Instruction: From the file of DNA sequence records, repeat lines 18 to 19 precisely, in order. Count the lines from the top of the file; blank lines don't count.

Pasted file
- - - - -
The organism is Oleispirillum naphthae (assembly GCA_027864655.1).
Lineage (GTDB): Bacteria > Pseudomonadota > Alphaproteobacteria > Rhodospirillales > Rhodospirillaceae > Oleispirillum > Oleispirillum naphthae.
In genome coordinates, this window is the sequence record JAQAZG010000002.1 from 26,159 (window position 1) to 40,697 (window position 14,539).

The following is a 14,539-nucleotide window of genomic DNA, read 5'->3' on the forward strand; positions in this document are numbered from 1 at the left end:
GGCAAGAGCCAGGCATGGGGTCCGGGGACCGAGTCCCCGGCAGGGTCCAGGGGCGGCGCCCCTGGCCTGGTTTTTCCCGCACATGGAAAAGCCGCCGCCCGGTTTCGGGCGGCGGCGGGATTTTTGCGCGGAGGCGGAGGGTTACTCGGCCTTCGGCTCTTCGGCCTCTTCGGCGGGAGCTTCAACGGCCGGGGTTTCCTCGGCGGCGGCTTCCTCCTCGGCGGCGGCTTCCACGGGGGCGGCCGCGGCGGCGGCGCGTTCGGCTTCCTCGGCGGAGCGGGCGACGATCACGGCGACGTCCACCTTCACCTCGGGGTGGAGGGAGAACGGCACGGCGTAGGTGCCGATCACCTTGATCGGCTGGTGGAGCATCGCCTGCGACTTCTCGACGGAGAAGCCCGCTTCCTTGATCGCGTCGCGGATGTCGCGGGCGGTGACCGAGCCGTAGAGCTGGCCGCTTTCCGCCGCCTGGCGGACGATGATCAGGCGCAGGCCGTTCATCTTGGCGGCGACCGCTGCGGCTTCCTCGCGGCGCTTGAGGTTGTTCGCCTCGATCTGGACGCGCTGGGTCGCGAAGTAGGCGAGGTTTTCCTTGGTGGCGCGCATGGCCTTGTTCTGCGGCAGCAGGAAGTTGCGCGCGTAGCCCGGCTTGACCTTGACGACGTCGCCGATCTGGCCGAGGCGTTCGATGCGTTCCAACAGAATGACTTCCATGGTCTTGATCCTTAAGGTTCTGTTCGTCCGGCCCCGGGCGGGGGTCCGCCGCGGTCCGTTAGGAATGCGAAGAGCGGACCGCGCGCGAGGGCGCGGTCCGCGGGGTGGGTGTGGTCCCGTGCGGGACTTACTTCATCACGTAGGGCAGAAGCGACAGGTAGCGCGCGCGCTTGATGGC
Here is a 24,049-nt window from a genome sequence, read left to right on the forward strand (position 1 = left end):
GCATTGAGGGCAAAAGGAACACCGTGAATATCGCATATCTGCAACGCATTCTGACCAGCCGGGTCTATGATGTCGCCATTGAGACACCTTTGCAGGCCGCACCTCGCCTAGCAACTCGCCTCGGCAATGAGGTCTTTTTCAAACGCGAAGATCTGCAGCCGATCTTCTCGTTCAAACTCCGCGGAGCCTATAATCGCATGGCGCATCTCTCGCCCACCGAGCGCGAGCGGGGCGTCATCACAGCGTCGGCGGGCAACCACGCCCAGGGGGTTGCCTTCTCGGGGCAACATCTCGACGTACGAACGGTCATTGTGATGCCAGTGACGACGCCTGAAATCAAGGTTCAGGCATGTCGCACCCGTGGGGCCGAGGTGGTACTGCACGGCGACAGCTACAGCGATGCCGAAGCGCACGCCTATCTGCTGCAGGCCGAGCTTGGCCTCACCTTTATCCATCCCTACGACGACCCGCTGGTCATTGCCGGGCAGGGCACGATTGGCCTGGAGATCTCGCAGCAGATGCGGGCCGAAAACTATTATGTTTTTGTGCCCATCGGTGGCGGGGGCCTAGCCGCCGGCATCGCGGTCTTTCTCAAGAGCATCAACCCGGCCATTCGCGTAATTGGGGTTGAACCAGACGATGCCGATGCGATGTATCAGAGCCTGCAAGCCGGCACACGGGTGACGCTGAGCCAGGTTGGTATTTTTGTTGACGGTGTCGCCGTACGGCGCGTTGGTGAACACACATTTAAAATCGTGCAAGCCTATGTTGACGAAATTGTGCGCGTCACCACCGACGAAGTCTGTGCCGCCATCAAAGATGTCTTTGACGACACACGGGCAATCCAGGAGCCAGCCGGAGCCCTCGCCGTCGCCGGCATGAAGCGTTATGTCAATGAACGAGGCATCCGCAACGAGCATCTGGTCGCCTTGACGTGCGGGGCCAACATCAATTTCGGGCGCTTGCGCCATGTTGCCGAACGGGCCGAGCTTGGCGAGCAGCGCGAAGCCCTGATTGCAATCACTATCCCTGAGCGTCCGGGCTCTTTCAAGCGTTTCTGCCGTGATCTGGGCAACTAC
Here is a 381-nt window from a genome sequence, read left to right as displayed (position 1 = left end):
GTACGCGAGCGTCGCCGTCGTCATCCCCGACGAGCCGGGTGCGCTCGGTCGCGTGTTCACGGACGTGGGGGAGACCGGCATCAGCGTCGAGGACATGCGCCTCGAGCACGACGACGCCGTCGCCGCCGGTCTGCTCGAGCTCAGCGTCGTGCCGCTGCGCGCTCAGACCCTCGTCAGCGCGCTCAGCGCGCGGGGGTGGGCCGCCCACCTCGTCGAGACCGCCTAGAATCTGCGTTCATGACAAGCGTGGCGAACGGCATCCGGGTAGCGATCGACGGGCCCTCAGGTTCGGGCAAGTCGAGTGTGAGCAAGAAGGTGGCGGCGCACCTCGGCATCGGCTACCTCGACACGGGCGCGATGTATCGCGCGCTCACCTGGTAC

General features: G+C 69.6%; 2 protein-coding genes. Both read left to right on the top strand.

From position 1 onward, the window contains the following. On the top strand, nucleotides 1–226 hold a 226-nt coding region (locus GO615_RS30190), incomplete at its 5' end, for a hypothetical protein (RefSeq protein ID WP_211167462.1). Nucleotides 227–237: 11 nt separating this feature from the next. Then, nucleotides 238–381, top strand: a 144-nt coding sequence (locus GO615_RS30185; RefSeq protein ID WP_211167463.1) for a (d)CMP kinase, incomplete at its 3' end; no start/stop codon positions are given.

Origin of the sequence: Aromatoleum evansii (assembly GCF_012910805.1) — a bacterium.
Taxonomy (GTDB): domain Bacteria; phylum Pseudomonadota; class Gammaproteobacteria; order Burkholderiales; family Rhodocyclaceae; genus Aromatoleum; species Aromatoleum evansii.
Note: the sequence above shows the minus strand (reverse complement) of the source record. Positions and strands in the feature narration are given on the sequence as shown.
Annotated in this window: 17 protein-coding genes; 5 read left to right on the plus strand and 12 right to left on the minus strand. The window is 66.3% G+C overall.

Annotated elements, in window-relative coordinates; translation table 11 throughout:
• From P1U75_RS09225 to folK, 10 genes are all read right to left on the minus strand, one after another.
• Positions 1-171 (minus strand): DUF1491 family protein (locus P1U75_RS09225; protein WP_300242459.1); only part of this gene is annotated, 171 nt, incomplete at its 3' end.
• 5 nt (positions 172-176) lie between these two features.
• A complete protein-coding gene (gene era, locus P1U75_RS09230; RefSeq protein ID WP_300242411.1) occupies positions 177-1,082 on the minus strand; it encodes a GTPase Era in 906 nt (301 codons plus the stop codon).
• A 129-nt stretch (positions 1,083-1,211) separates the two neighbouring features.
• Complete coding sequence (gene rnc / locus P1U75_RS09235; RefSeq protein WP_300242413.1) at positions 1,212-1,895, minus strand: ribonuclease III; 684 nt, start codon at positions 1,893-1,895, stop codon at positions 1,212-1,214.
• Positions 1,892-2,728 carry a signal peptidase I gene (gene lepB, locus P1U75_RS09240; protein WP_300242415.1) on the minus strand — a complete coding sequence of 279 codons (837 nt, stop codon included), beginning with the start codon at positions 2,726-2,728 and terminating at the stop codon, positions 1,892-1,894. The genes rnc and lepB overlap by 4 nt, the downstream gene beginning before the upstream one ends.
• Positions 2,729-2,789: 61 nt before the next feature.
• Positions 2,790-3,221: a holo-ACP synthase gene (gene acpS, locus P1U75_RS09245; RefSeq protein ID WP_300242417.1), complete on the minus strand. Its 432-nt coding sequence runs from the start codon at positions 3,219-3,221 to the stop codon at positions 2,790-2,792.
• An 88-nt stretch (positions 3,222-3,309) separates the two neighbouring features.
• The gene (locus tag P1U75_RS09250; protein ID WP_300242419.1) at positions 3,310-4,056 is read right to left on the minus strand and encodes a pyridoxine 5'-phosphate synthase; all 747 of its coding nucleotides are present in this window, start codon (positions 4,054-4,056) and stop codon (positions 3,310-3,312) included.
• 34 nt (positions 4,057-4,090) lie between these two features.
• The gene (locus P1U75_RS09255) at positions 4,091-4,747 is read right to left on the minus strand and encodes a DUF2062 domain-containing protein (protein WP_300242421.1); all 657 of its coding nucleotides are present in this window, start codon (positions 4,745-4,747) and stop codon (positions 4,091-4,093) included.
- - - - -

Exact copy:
• Positions 1-171 (minus strand): DUF1491 family protein (locus P1U75_RS09225; protein WP_300242459.1); only part of this gene is annotated, 171 nt, incomplete at its 3' end.
• 5 nt (positions 172-176) lie between these two features.